Story by Whitney Highfield

Photo courtesy of Russell Schindler

As my train rolled to a stop, I glanced across the road to the blue sign reading “Bruges” in large white letters. The industrial sign gave no indication that century-old stories of the Holy Grail can be found along each canal-lined street of this idyllic Belgium city. From Indiana Jones to Dan Brown, from King Arthur to Hitler, hundreds have searched for the legendary relic and none have been successful. Yet few have mentioned a location that is a contender for the actual Holy Grail: Bruges, Belgium.

I stepped off the train’s platform and became part of what could have been a familiar autumn scene of a jigsaw puzzle. I soon learned it was anything but familiar. The story behind this puzzle-like town is missing more than a few pieces. It is concealed with mysteries that many who walk along its cobblestone streets are unaware of.

I was immediately taken back to my childhood in Reno, Nevada – sitting cross-legged on the carpet, watching autumn leaves fall slowly to the ground outside the window. I could feel the cold air creeping in through the sliding glass door. I ran my fingers through the box sitting on the table beside me, feeling all 1,100 cardboard puzzle pieces. Some were turned upside down, blending in with the musky brown-colored box, while others had pastel bits of trees, homes, and people. The gritty cardboard residue covered my hands as I reached for my sandwich.

As I finished the last bite, my grandma found the last of the corner pieces. Hours passed, and small towns and trees formed. Eventually, those 1,100 randomly cut puzzle pieces created a pristine autumn scene of green hills, churches, and faultlessly content townspeople.

Founded in the ninth century by Vikings, Bruges excelled as an international trading center. As Bruges flourished, people around Europe were taking great interest in pilgrimages to the Holy Land: Jerusalem. Later, during the Crusades and into the nineteenth century, the West Flanders province in Belgium became one of the poorest European cities. But it was the relic behind a set of common black doors tucked away in Burg Square that later strengthened Bruges’s economy and made it a destination of great interest.

Entering the Flemish region on a rainy October day, tourism was not at its peak. I started down the desolate streets avoiding the loose, grass-lined cobblestones and made my way toward the market square. It was as though the Grimm brothers’ “Hansel and Gretel” came to life around me. The homes could have been made from gingerbread, and the smell of warm, homemade waffles and chocolate filled the air. The roads were peaceful and the alleys content. Occasionally a moped or bike would pass, but rarely any cars. As the distant bell tower appeared closer, I could hear voices growing louder. Small boutiques, department stores, pubs, and chocolate shops along Steenstraat Street led into the square.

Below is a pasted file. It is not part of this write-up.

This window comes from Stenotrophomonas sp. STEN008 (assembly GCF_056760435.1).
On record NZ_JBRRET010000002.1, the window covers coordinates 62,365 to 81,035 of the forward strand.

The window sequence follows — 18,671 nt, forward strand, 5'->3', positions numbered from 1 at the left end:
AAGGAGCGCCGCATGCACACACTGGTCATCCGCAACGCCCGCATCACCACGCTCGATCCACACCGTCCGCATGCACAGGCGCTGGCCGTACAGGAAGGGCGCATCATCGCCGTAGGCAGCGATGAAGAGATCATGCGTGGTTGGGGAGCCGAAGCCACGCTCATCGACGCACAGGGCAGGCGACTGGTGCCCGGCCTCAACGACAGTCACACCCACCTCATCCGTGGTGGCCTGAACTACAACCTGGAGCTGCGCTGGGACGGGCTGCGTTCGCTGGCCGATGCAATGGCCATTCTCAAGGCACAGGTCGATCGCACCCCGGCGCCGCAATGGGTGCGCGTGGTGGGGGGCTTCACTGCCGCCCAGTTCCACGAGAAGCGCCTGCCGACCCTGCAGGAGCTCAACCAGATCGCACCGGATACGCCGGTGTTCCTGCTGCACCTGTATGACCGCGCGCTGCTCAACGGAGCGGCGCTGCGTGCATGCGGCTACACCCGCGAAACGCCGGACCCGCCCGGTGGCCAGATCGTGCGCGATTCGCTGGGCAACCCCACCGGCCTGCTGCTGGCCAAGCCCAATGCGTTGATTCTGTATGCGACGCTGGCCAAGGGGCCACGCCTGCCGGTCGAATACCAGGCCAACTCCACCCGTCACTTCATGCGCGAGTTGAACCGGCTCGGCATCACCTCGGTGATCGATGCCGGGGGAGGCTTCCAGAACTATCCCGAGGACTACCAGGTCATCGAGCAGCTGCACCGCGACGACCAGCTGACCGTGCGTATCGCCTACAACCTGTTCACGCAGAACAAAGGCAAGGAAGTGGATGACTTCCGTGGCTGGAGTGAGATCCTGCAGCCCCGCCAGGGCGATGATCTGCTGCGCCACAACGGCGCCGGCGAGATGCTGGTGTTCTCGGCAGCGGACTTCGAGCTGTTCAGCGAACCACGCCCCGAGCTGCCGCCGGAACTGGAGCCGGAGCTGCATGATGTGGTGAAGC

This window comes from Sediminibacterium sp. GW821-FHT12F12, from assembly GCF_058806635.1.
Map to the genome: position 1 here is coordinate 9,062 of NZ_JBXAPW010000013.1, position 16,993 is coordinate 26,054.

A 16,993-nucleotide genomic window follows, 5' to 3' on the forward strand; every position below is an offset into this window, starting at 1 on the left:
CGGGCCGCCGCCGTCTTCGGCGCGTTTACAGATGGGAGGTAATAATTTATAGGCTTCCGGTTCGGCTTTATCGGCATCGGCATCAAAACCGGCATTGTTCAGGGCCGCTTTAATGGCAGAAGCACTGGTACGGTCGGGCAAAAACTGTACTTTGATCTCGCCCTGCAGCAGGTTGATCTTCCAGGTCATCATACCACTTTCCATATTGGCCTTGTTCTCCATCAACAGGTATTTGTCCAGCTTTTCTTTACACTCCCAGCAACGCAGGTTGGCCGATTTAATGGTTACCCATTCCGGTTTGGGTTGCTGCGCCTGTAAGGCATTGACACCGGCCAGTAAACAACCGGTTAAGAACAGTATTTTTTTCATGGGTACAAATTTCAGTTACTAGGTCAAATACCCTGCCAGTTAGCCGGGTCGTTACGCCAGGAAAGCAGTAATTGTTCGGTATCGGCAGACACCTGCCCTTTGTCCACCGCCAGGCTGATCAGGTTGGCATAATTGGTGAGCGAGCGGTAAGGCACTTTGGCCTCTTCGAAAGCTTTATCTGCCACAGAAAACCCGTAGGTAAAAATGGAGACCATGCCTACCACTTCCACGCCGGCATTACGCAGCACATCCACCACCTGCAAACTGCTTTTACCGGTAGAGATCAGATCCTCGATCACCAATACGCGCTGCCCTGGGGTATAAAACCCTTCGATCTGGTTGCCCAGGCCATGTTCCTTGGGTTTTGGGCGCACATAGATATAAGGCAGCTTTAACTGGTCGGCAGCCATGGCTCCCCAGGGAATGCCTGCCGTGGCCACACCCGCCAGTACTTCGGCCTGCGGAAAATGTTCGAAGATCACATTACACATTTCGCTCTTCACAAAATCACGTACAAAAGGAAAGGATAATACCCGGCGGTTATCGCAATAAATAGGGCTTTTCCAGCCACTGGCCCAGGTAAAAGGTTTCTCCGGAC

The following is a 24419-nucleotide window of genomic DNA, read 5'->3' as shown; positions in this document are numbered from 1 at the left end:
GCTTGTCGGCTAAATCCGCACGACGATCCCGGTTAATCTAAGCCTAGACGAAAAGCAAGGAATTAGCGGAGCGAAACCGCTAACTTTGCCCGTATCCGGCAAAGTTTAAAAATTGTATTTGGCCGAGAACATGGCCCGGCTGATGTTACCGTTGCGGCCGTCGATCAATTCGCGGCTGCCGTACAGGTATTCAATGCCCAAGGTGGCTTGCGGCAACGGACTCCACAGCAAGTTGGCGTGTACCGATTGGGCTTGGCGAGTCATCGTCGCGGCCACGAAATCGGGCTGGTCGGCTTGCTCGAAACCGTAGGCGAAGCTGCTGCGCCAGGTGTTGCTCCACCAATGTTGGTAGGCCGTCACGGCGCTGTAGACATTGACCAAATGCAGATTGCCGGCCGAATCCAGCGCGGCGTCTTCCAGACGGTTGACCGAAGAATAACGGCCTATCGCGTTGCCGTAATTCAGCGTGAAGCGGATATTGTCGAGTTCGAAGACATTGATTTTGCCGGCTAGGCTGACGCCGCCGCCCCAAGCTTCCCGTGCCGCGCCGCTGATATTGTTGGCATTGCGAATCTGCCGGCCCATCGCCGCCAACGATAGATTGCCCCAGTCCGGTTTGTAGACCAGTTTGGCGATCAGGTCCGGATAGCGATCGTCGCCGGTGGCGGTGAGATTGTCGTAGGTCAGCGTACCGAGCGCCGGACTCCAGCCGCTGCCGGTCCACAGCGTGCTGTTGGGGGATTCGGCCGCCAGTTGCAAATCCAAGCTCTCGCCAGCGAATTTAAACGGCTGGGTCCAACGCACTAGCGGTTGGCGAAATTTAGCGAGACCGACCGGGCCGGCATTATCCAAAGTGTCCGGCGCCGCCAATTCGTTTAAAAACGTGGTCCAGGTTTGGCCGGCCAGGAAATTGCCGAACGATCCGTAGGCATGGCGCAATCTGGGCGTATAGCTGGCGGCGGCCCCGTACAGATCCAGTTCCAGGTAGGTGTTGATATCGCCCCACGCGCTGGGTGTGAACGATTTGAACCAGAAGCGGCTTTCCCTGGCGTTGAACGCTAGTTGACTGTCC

The streets normally filled with tourists were once occupied by the Order of the Knights Templar. The Templar’s mission was to protect pilgrims who visited the Holy Land. Founded in 1119, the Templars are a group of great mystery. Their first European headquarters were in Ypres, Belgium, a short journey outside of Bruges. Stories and myths have circulated for years about an unidentified object in Europe protected by this group of warrior monks. Though there is no documentation to prove this, with the exception of the Holy Blood of Bruges, which many believe is the Holy Grail. Although history tends to be slightly disjointed, Grail researchers Patrick Bernauw and Corjan de Raaf believe modern claims that the Holy Grail is in fact the blood of Christ, which makes the Holy Blood of Bruges a primary candidate.

Upon entering the square, two larger tiers topped with a hexagon-shaped bell tower contribute to the medieval architecture. A visit to Bruges is not complete without a climb to the top of the famous Belfry Tower. Eleven euros and 366 steps later, I conquer the tower. The climb to the top was not a normal climb, but instead a spiral staircase with no railing, the opening not much bigger than the width of my shoulders. Lifting my legs to the last platform proved to be worth every curse word and blister, which began to bleed on the way up.

The view from above Bruges showcased the city’s blood-red rooftops, clusters of golden foliage, and surrounding canals. The rights to the canals are shared by five prestigious families who run daily tours from March until November. The waterways surround the city and weave between buildings, giving Bruges the nickname, “The Venice of the North.” However, a glance out the tower to the west holds Bruges’s alternative alias as the “New Jerusalem of the West.”

At first glance, Burg Square, left of the market, appears to be another cluster of local stores, churches, and homes. But on Christmas Day in 1148, it was where the legend of the Holy Grail in Bruges began.

Before the Holy Grail made its way to the medieval Burg Square, knights and kings searched for it endlessly. French writer Chrétien de Troyes was the first to record the accounts of Perceval, the main knight who searched for the Holy Grail in the seventh century. Despite his mother’s disapproval, Perceval set out to become a knight and sought the Grail. Chrétien’s story of Perceval’s quest continues for 9,000 lines. In 1190, Chrétien died, leaving Perceval’s story unfinished and never explaining what exactly the Holy Grail was assumed to be.

While the identity of the Grail has never been uncovered, it is known that Perceval did join the Grail Brotherhood, a brotherhood formed to protect the Holy Grail by Joseph of Arimathea, one of Jesus’s disciples.

Philip of Alsace, the son Thierry of Alsace the Count of Flanders, supplied Chrétien with the documents of Perceval’s adventures. It is Thierry who the Flemish people can thank for eventually bringing the Holy Blood to Bruges. Thierry set out for the Holy Land during the Second Crusade. Along with King Baldwin III of Jerusalem and the Templars, Thierry fought in the Battle of Antalya, continuing to participate in the Siege of Damascus. While the siege was unsuccessful, Baldwin was so impressed by Thierry’s bravery that he granted him a relic discovered by the Templars.